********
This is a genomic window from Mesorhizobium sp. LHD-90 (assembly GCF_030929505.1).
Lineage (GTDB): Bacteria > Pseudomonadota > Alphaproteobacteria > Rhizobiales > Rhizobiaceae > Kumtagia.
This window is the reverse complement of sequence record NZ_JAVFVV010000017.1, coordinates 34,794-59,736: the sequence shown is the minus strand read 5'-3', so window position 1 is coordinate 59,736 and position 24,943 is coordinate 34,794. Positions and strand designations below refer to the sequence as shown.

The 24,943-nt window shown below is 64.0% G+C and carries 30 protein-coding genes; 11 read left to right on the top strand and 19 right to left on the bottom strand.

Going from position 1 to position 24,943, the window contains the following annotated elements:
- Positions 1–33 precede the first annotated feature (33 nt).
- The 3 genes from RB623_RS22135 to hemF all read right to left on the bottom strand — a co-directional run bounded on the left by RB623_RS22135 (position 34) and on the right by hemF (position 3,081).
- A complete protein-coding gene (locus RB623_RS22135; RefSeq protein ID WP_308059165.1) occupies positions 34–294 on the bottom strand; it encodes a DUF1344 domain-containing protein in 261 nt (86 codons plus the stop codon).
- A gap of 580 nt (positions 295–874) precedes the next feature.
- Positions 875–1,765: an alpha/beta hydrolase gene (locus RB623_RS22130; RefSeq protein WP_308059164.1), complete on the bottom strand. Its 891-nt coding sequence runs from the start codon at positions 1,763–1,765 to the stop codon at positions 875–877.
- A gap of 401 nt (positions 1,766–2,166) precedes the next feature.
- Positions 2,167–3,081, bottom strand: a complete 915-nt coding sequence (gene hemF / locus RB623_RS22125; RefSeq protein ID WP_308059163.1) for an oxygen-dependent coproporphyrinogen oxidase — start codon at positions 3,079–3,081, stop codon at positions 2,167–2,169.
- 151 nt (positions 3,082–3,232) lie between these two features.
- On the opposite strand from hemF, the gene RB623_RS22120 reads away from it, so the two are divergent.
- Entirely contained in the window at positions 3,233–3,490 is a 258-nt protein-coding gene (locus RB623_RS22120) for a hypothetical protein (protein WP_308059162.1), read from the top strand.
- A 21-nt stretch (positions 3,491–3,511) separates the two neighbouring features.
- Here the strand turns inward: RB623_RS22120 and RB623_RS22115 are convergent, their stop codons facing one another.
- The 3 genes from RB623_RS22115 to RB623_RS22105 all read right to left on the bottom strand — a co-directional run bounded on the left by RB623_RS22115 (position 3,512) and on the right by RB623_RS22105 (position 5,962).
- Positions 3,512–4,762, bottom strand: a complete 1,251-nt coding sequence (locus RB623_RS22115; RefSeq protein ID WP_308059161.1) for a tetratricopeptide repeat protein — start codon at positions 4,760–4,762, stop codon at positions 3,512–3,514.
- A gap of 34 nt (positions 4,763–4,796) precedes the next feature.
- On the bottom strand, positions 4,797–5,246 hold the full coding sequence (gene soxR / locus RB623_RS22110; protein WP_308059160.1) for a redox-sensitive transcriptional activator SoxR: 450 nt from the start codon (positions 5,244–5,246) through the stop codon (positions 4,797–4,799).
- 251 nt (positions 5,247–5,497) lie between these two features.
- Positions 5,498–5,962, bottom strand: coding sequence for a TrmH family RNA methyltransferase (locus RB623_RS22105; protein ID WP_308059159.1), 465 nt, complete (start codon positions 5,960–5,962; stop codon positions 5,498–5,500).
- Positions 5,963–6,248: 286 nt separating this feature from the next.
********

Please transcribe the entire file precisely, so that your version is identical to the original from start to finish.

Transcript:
This is a genomic window from Mesorhizobium sp. LHD-90 (assembly GCF_030929505.1).
Lineage (GTDB): Bacteria > Pseudomonadota > Alphaproteobacteria > Rhizobiales > Rhizobiaceae > Kumtagia.
This window is the reverse complement of sequence record NZ_JAVFVV010000017.1, coordinates 34,794-59,736: the sequence shown is the minus strand read 5'-3', so window position 1 is coordinate 59,736 and position 24,943 is coordinate 34,794. Positions and strand designations below refer to the sequence as shown.

The 24,943-nt window shown below is 64.0% G+C and carries 30 protein-coding genes; 11 read left to right on the top strand and 19 right to left on the bottom strand.

Going from position 1 to position 24,943, the window contains the following annotated elements:
- Positions 1–33 precede the first annotated feature (33 nt).
- The 3 genes from RB623_RS22135 to hemF all read right to left on the bottom strand — a co-directional run bounded on the left by RB623_RS22135 (position 34) and on the right by hemF (position 3,081).
- A complete protein-coding gene (locus RB623_RS22135; RefSeq protein ID WP_308059165.1) occupies positions 34–294 on the bottom strand; it encodes a DUF1344 domain-containing protein in 261 nt (86 codons plus the stop codon).
- A gap of 580 nt (positions 295–874) precedes the next feature.
- Positions 875–1,765: an alpha/beta hydrolase gene (locus RB623_RS22130; RefSeq protein WP_308059164.1), complete on the bottom strand. Its 891-nt coding sequence runs from the start codon at positions 1,763–1,765 to the stop codon at positions 875–877.
- A gap of 401 nt (positions 1,766–2,166) precedes the next feature.
- Positions 2,167–3,081, bottom strand: a complete 915-nt coding sequence (gene hemF / locus RB623_RS22125; RefSeq protein ID WP_308059163.1) for an oxygen-dependent coproporphyrinogen oxidase — start codon at positions 3,079–3,081, stop codon at positions 2,167–2,169.
- 151 nt (positions 3,082–3,232) lie between these two features.
- On the opposite strand from hemF, the gene RB623_RS22120 reads away from it, so the two are divergent.
- Entirely contained in the window at positions 3,233–3,490 is a 258-nt protein-coding gene (locus RB623_RS22120) for a hypothetical protein (protein WP_308059162.1), read from the top strand.
- A 21-nt stretch (positions 3,491–3,511) separates the two neighbouring features.
- Here the strand turns inward: RB623_RS22120 and RB623_RS22115 are convergent, their stop codons facing one another.
- The 3 genes from RB623_RS22115 to RB623_RS22105 all read right to left on the bottom strand — a co-directional run bounded on the left by RB623_RS22115 (position 3,512) and on the right by RB623_RS22105 (position 5,962).
- Positions 3,512–4,762, bottom strand: a complete 1,251-nt coding sequence (locus RB623_RS22115; RefSeq protein ID WP_308059161.1) for a tetratricopeptide repeat protein — start codon at positions 4,760–4,762, stop codon at positions 3,512–3,514.
- A gap of 34 nt (positions 4,763–4,796) precedes the next feature.
- On the bottom strand, positions 4,797–5,246 hold the full coding sequence (gene soxR / locus RB623_RS22110; protein WP_308059160.1) for a redox-sensitive transcriptional activator SoxR: 450 nt from the start codon (positions 5,244–5,246) through the stop codon (positions 4,797–4,799).
- 251 nt (positions 5,247–5,497) lie between these two features.
- Positions 5,498–5,962, bottom strand: coding sequence for a TrmH family RNA methyltransferase (locus RB623_RS22105; protein ID WP_308059159.1), 465 nt, complete (start codon positions 5,960–5,962; stop codon positions 5,498–5,500).
- Positions 5,963–6,248: 286 nt separating this feature from the next.